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Political Pressure, Rhetoric and Monetary Policy
Lessons for the European Central Bank
Philipp Maier offers a unique examination of the extent to which governments and various interest groups have exerted pressure on central banks. The book looks in particular at the Deutsche Bundesbank - which acted as the blueprint for the European Central Bank (ECB) - and utilises an original set of indicators to measure external pressure and support from the government and other institutions.
The author demonstrates that although some of the rhetoric of the Bundesbank may have been a response to political pressure, the operation and conduct of German monetary policy has not been influenced. The role of various pressure groups remains a more contentious issue, as there is evidence that the Bundesbank may have acted to appease the financial sector. The author also finds that a high degree of public support towards the Bundesbank has helped to mitigate the effect of external forces. As the ECB was closely modelled on its German counterpart, the author is able to extend his analysis to the European level and draw out explicit predictions for the ECB. He argues that external pressure is unlikely to influence the conduct of monetary policy, as it will be less efficient and organised, and public support is likely to be high. In the future, however, this could be jeopardised by a rapid enlargement of EMU which may result in more concentrated and powerful pressure groups.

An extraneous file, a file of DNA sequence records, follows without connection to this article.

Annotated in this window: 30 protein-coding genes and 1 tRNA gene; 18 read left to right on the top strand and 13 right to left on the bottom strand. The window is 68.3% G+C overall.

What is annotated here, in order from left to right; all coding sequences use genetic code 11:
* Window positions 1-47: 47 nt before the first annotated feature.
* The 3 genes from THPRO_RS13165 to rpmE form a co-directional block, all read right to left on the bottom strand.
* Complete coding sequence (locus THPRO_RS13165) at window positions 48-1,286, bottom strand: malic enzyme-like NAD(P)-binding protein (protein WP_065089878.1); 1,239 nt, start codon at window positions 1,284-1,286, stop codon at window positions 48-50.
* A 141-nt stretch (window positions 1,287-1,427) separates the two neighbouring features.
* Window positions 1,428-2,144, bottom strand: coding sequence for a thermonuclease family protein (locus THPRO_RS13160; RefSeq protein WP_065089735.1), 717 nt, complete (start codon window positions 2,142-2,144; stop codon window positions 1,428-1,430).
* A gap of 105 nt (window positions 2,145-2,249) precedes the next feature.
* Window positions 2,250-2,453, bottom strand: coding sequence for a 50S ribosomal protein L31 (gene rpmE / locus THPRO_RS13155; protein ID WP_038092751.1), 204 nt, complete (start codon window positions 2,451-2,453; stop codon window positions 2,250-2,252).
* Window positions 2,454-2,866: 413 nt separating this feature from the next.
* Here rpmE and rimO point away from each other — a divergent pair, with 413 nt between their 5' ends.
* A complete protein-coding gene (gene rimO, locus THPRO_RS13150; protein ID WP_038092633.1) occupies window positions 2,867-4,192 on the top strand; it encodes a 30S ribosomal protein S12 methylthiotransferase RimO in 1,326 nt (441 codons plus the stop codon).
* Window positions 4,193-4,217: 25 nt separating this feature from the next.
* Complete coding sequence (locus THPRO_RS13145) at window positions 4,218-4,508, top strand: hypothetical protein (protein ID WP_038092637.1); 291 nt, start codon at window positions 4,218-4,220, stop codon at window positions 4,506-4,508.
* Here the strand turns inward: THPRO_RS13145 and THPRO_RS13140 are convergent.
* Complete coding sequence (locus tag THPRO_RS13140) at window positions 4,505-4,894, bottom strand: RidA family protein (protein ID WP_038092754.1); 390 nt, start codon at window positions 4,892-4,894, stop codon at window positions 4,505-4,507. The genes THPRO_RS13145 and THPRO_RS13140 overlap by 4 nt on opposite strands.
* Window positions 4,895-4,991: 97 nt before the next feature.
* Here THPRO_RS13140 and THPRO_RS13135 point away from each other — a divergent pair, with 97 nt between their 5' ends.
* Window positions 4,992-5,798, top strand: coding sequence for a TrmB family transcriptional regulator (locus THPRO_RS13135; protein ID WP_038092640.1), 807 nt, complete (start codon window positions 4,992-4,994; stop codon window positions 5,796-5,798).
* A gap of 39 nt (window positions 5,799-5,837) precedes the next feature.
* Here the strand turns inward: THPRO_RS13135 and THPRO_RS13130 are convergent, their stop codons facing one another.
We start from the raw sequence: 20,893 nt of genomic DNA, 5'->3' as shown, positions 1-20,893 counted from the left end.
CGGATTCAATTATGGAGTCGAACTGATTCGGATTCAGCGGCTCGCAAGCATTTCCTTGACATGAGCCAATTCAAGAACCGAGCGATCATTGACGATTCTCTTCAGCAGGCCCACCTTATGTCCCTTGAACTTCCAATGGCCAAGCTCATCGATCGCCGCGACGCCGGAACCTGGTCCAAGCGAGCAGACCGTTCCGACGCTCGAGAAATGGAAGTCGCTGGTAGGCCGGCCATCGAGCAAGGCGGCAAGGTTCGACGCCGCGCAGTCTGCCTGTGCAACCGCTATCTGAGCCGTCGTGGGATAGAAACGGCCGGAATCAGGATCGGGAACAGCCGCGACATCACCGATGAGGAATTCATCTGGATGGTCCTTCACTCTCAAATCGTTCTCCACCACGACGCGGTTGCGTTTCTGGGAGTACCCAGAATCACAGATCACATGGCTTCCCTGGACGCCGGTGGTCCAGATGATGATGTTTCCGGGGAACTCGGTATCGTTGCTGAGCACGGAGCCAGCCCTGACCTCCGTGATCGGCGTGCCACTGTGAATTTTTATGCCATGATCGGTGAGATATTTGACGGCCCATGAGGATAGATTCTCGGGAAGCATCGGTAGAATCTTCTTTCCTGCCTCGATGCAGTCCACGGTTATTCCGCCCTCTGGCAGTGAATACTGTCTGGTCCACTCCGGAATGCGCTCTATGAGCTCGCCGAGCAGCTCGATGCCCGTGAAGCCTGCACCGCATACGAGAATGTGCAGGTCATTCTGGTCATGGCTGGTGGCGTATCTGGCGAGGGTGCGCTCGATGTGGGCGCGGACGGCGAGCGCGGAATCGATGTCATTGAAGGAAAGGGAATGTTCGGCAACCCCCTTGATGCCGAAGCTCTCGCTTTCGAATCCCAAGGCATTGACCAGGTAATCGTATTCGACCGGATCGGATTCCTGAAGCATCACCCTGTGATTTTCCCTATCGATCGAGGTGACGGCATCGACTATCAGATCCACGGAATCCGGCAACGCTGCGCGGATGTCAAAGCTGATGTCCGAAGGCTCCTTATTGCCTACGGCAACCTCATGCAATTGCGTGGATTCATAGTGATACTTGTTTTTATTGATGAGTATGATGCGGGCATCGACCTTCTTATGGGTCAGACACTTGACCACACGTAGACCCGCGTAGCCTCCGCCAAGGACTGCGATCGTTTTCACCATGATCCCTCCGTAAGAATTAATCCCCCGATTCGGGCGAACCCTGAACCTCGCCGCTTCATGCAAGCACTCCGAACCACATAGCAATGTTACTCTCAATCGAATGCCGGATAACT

This interesting empirical study of the effect of governments, interest groups and public support on the behaviour and rhetoric of Central Banks will be welcomed by financial and monetary economists, students and scholars of European finance and European policymakers.
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What Reviewers Are Saying
`This book is a must-read for serious students and scholars of monetary institutions. It is comprehensive in its coverage of the relevant issues that arise in testing political economy theories of central banking, and is rich with ideas for testing possible political influences on central banks across the globe.' -- Michelle R. Garfinkel, Public Choice `By empirically analysing the rhetoric and decisions of the "most independent central bank in the world", Philipp Maier provides a fresh perspective on the eternal triangle of government, the financial sector and monetary authority. Maier's findings regarding the actual independence of the Bundesbank's monetary policy do not only provide a better explanation of the past. Equally important are the author's innovative analyses which provide a greater understanding of the future prospects and challenges for the European Central Bank, at a time when Europe's key monetary institution faces the impact of a broadening EMU.' -- Peter A.G. van Bergeijk, Netherlands Competition Authority, The Netherlands